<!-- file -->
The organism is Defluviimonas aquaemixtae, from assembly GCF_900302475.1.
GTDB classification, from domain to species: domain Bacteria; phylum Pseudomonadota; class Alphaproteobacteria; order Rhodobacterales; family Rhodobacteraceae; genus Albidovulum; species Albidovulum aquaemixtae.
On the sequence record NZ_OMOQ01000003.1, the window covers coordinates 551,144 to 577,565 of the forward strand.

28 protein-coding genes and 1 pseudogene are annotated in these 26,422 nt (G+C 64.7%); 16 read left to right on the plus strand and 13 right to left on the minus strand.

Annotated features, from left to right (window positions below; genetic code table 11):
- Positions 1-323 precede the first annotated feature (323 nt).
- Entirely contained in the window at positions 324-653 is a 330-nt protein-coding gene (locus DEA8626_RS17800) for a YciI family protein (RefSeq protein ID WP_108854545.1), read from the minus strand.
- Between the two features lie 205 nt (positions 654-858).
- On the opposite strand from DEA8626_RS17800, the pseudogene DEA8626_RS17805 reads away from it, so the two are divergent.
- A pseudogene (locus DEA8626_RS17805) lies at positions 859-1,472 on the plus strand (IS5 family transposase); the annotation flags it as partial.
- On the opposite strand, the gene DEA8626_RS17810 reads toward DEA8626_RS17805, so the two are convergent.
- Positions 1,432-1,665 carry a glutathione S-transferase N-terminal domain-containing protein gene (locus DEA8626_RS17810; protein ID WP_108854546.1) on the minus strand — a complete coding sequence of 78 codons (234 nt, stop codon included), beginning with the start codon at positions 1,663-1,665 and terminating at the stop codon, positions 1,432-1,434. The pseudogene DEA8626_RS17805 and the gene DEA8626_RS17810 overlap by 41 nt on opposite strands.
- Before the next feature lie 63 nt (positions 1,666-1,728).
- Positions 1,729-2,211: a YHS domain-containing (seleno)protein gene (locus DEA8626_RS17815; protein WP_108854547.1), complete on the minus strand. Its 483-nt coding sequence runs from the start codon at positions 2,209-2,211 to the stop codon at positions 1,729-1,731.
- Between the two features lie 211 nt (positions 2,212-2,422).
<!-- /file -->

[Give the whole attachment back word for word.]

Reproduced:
The organism is Defluviimonas aquaemixtae, from assembly GCF_900302475.1.
GTDB classification, from domain to species: domain Bacteria; phylum Pseudomonadota; class Alphaproteobacteria; order Rhodobacterales; family Rhodobacteraceae; genus Albidovulum; species Albidovulum aquaemixtae.
On the sequence record NZ_OMOQ01000003.1, the window covers coordinates 551,144 to 577,565 of the forward strand.

28 protein-coding genes and 1 pseudogene are annotated in these 26,422 nt (G+C 64.7%); 16 read left to right on the plus strand and 13 right to left on the minus strand.

Annotated features, from left to right (window positions below; genetic code table 11):
- Positions 1-323 precede the first annotated feature (323 nt).
- Entirely contained in the window at positions 324-653 is a 330-nt protein-coding gene (locus DEA8626_RS17800) for a YciI family protein (RefSeq protein ID WP_108854545.1), read from the minus strand.
- Between the two features lie 205 nt (positions 654-858).
- On the opposite strand from DEA8626_RS17800, the pseudogene DEA8626_RS17805 reads away from it, so the two are divergent.
- A pseudogene (locus DEA8626_RS17805) lies at positions 859-1,472 on the plus strand (IS5 family transposase); the annotation flags it as partial.
- On the opposite strand, the gene DEA8626_RS17810 reads toward DEA8626_RS17805, so the two are convergent.
- Positions 1,432-1,665 carry a glutathione S-transferase N-terminal domain-containing protein gene (locus DEA8626_RS17810; protein ID WP_108854546.1) on the minus strand — a complete coding sequence of 78 codons (234 nt, stop codon included), beginning with the start codon at positions 1,663-1,665 and terminating at the stop codon, positions 1,432-1,434. The pseudogene DEA8626_RS17805 and the gene DEA8626_RS17810 overlap by 41 nt on opposite strands.
- Before the next feature lie 63 nt (positions 1,666-1,728).
- Positions 1,729-2,211: a YHS domain-containing (seleno)protein gene (locus DEA8626_RS17815; protein WP_108854547.1), complete on the minus strand. Its 483-nt coding sequence runs from the start codon at positions 2,209-2,211 to the stop codon at positions 1,729-1,731.
- Between the two features lie 211 nt (positions 2,212-2,422).